Volume 22 (2010) Issue 1 Pages 1-6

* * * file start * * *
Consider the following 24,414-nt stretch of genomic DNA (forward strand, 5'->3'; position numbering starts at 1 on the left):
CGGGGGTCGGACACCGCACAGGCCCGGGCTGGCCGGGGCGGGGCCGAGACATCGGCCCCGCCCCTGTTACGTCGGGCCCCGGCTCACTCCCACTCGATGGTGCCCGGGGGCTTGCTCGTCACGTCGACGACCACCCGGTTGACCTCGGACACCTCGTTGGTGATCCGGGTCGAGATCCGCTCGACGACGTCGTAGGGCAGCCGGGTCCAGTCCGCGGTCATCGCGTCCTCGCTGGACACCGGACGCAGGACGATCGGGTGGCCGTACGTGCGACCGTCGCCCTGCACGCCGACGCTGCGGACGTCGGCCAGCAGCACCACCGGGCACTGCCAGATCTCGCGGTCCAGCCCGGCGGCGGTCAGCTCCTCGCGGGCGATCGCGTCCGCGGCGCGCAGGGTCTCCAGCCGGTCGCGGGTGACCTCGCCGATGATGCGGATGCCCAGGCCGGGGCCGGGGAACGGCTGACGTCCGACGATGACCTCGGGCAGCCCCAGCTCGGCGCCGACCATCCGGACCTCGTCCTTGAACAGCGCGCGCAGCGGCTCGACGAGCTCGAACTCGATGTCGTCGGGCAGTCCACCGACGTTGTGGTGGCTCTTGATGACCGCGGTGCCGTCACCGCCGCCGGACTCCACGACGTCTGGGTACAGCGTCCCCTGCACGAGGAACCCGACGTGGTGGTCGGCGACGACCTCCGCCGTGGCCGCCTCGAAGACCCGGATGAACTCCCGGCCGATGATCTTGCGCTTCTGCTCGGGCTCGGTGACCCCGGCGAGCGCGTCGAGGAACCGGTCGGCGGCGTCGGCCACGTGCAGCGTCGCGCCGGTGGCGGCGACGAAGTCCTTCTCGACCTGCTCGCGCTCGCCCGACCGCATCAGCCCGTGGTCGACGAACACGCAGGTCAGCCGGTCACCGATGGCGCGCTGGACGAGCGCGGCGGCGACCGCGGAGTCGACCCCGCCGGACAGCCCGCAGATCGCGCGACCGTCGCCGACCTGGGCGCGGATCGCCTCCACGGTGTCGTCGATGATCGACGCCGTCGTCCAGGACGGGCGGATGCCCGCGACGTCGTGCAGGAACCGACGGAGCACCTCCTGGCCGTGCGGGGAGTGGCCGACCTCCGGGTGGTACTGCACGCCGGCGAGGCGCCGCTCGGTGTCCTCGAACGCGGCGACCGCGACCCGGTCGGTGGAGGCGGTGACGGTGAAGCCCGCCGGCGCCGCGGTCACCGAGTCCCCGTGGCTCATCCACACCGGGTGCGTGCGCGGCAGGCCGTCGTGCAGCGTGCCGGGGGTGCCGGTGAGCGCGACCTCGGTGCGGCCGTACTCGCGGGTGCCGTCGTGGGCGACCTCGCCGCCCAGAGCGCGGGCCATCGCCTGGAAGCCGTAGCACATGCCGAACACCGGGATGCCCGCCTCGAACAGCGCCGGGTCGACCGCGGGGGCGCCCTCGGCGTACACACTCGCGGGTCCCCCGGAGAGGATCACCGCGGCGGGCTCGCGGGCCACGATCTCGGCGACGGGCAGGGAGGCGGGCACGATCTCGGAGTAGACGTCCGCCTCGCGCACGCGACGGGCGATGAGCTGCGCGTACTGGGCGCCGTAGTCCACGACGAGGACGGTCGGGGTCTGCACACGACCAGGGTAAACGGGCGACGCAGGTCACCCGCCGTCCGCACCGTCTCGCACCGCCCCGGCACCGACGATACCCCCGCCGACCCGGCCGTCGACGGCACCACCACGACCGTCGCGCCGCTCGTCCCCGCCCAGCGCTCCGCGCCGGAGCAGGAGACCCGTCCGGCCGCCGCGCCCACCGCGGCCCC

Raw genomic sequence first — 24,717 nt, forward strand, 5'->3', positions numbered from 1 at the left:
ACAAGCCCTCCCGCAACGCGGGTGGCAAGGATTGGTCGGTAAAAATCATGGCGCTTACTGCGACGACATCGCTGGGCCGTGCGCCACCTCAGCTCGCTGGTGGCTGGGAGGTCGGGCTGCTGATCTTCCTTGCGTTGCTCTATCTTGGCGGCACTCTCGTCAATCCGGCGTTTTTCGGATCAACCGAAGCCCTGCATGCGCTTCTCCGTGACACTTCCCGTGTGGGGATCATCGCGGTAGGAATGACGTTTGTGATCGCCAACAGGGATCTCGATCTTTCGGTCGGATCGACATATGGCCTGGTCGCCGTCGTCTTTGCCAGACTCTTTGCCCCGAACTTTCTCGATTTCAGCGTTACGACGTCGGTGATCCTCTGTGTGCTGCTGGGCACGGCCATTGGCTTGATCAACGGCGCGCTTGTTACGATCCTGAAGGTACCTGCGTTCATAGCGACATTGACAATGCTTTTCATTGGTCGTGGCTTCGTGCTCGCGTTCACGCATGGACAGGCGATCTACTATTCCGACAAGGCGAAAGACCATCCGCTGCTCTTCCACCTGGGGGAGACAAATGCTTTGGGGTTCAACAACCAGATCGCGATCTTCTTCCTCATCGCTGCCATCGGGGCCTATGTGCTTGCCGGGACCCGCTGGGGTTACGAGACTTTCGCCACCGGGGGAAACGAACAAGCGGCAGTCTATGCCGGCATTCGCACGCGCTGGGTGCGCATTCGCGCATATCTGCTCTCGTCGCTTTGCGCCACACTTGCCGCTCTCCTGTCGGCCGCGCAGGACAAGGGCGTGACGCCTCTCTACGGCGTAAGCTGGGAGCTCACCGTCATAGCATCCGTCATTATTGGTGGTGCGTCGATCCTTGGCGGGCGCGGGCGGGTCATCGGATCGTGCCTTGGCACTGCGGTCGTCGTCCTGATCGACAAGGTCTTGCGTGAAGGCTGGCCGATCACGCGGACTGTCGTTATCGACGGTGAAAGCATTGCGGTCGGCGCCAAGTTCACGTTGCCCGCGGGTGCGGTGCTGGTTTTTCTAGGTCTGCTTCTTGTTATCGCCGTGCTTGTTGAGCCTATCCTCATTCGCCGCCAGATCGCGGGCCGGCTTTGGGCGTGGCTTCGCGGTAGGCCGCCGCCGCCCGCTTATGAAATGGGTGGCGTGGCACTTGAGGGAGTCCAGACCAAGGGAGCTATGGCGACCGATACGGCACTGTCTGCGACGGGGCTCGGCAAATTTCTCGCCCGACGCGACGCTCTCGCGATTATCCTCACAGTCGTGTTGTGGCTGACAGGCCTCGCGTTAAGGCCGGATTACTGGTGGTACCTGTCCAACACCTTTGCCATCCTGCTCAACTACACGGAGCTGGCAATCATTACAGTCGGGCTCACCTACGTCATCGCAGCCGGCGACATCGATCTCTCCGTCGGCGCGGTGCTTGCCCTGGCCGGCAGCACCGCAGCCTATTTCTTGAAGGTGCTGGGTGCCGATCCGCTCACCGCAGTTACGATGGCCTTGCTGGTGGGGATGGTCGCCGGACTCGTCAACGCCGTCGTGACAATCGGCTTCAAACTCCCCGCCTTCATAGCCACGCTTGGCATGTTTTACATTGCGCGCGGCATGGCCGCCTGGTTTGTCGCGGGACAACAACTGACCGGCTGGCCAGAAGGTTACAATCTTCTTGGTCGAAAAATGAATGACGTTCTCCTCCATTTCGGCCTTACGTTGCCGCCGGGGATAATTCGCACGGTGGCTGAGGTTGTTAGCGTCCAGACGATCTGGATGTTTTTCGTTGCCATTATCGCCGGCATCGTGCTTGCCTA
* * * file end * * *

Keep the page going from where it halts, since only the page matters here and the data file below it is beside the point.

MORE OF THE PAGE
[Purpose] We evaluated brain organization during passive touch and tactile discrimination using functional magnetic resonance imaging and examined the influence of learning. [Methods] The subjects were 7 persons who were experienced Mahjong player and were able to distinguish a Mahjong tile pattern by thumb touch without visual clues and 10 persons who were novices with no Mahjong experience. During magnetic resonance imaging, all subjects lay resting in the supine position, with their eyes closed. They were given touch and tactile discrimination tasks using the dominant thumb. [Results] In both groups, contralateral (thumb) sensorimotor cortex activation occurred during touch and bilateral sensorimotor cortex activation occurred during tactile discrimination. In both groups, there was a significant difference between the touch and tactile discrimination tasks. Compared to touch, the activation area was significantly increased during tactile discrimination. No significant between group difference was observed in either the touch or tactile discrimination task, but during tactile discrimination, the activation area tended to be larger in the experienced group. [Conclusion] Brain organization clearly differed between passive touch and passive tactile discrimination. Our findings suggest that with passive tactile discrimination, brain area activation may increase with learning.